3. If the folder path is a url, the monkey will replace all forward slash (/) characters with the backslash (\) character. This allows you to set up filters into subfolders without worrying that they will break if the data source changes from local to web based or vice versa.
  4. This setup follows Microsoft’s standard “Get Data -> From Folder” setup, reading all files from the targeted folder and any subfolders. This can be incredibly useful, but can also carry performance penalties when there is a large number of files in the folder hierarchy.

Option 2: List all Files in the Target Folder Only

When you have hundreds (or thousands) of files in your subfolder hierarchy, the above method can take ages to refresh – even if you are filtering to a specific folder. The reason for this is that Power Query still has to enumerate all files in order to determine if they should be included in your subset or not.  WIth a simple switch of the second parameter in this function, we can easily target just the folder, making our refreshes much more efficient.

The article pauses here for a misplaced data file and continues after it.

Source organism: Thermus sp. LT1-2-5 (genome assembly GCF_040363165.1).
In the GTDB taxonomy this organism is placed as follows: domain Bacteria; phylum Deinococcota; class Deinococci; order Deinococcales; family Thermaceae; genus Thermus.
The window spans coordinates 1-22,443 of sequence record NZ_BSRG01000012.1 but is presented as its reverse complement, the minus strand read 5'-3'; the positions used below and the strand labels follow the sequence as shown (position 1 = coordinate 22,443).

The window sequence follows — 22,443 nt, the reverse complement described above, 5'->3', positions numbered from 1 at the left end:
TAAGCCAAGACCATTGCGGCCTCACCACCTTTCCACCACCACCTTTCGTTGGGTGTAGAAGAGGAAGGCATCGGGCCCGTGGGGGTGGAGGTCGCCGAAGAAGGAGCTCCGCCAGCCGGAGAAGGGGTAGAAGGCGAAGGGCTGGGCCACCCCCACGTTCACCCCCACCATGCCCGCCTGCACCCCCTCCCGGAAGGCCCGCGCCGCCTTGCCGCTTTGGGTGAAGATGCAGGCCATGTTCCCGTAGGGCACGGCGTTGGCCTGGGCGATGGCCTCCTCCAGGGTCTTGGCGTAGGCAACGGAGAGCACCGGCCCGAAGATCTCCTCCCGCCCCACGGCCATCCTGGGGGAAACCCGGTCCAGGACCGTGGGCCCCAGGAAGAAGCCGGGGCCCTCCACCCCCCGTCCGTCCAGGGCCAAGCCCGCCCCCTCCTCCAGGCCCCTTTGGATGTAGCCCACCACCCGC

To list only the files in the targeted folder:

  • Put your full folder path into the “FullFolderPath” field
  • Type false in the “IncludeSubfolders” field

Upon clicking the Invoke button, you’ll a new query will be created which shows the contents of the target folder only:

This result also has some notable components:

  1. The target folder used in the illustration is the identical folder shown in Option 1 above, but returns very different results.
  2. Notice that the CSVs and Production Forecasts folders show as Tables (which you can drill into), but none of their files show in this listing. Should you want those files, you will need to drill into the appropriate subfolder.
  3. This listing enumerates 6 items total (4 files and 2 folders) instead of the (potentially) thousands of files in the subfolder hierarchy shown in Option 1, making it much faster.